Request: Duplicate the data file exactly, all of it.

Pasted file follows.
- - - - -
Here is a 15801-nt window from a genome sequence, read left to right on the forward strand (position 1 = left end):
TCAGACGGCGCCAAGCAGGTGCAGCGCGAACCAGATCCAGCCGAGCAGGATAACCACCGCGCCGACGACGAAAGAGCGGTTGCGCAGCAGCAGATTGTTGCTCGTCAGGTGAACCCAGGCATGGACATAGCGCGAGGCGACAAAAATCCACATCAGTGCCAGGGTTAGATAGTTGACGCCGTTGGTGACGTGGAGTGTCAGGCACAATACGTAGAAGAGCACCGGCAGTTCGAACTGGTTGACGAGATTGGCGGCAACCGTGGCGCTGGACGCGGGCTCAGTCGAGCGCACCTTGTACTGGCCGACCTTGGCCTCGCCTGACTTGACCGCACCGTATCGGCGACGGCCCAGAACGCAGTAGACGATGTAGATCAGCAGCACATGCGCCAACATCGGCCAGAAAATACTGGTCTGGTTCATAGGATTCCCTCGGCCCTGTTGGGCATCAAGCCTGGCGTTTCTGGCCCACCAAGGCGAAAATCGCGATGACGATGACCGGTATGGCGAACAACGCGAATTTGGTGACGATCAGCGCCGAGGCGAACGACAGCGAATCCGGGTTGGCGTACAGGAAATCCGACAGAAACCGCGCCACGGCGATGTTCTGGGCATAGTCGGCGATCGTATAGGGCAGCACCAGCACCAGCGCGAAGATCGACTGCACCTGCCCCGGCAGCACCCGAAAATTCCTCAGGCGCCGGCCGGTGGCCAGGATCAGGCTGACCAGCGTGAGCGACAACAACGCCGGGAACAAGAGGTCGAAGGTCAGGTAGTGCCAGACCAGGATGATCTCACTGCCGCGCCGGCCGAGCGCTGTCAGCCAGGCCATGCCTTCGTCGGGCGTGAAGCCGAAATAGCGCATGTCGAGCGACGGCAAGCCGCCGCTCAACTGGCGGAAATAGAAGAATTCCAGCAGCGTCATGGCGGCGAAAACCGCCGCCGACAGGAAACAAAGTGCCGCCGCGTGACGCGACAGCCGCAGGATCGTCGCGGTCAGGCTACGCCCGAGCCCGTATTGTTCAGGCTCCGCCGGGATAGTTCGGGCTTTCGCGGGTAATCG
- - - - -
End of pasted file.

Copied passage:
Here is a 15801-nt window from a genome sequence, read left to right on the forward strand (position 1 = left end):
TCAGACGGCGCCAAGCAGGTGCAGCGCGAACCAGATCCAGCCGAGCAGGATAACCACCGCGCCGACGACGAAAGAGCGGTTGCGCAGCAGCAGATTGTTGCTCGTCAGGTGAACCCAGGCATGGACATAGCGCGAGGCGACAAAAATCCACATCAGTGCCAGGGTTAGATAGTTGACGCCGTTGGTGACGTGGAGTGTCAGGCACAATACGTAGAAGAGCACCGGCAGTTCGAACTGGTTGACGAGATTGGCGGCAACCGTGGCGCTGGACGCGGGCTCAGTCGAGCGCACCTTGTACTGGCCGACCTTGGCCTCGCCTGACTTGACCGCACCGTATCGGCGACGGCCCAGAACGCAGTAGACGATGTAGATCAGCAGCACATGCGCCAACATCGGCCAGAAAATACTGGTCTGGTTCATAGGATTCCCTCGGCCCTGTTGGGCATCAAGCCTGGCGTTTCTGGCCCACCAAGGCGAAAATCGCGATGACGATGACCGGTATGGCGAACAACGCGAATTTGGTGACGATCAGCGCCGAGGCGAACGACAGCGAATCCGGGTTGGCGTACAGGAAATCCGACAGAAACCGCGCCACGGCGATGTTCTGGGCATAGTCGGCGATCGTATAGGGCAGCACCAGCACCAGCGCGAAGATCGACTGCACCTGCCCCGGCAGCACCCGAAAATTCCTCAGGCGCCGGCCGGTGGCCAGGATCAGGCTGACCAGCGTGAGCGACAACAACGCCGGGAACAAGAGGTCGAAGGTCAGGTAGTGCCAGACCAGGATGATCTCACTGCCGCGCCGGCCGAGCGCTGTCAGCCAGGCCATGCCTTCGTCGGGCGTGAAGCCGAAATAGCGCATGTCGAGCGACGGCAAGCCGCCGCTCAACTGGCGGAAATAGAAGAATTCCAGCAGCGTCATGGCGGCGAAAACCGCCGCCGACAGGAAACAAAGTGCCGCCGCGTGACGCGACAGCCGCAGGATCGTCGCGGTCAGGCTACGCCCGAGCCCGTATTGTTCAGGCTCCGCCGGGATAGTTCGGGCTTTCGCGGGTAATCG